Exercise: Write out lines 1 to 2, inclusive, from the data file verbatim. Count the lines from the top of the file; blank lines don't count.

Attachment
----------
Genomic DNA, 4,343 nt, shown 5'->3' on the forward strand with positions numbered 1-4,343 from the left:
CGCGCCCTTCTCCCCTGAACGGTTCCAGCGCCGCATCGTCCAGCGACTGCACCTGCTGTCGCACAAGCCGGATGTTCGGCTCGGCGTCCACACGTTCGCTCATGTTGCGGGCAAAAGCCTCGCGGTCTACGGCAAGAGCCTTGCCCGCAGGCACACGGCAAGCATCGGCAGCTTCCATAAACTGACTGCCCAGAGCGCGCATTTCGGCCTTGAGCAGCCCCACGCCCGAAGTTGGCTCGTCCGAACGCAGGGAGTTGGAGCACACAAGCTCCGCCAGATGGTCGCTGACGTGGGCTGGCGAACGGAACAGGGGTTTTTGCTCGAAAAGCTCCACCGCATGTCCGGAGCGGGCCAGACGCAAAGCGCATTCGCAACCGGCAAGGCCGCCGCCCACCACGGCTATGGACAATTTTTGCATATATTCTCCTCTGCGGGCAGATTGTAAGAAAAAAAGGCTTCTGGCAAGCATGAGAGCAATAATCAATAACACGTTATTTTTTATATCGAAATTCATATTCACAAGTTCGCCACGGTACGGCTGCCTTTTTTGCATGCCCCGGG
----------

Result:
Genomic DNA, 4,343 nt, shown 5'->3' on the forward strand with positions numbered 1-4,343 from the left:
CGCGCCCTTCTCCCCTGAACGGTTCCAGCGCCGCATCGTCCAGCGACTGCACCTGCTGTCGCACAAGCCGGATGTTCGGCTCGGCGTCCACACGTTCGCTCATGTTGCGGGCAAAAGCCTCGCGGTCTACGGCAAGAGCCTTGCCCGCAGGCACACGGCAAGCATCGGCAGCTTCCATAAACTGACTGCCCAGAGCGCGCATTTCGGCCTTGAGCAGCCCCACGCCCGAAGTTGGCTCGTCCGAACGCAGGGAGTTGGAGCACACAAGCTCCGCCAGATGGTCGCTGACGTGGGCTGGCGAACGGAACAGGGGTTTTTGCTCGAAAAGCTCCACCGCATGTCCGGAGCGGGCCAGACGCAAAGCGCATTCGCAACCGGCAAGGCCGCCGCCCACCACGGCTATGGACAATTTTTGCATATATTCTCCTCTGCGGGCAGATTGTAAGAAAAAAAGGCTTCTGGCAAGCATGAGAGCAATAATCAATAACACGTTATTTTTTATATCGAAATTCATATTCACAAGTTCGCCACGGTACGGCTGCCTTTTTTGCATGCCCCGGG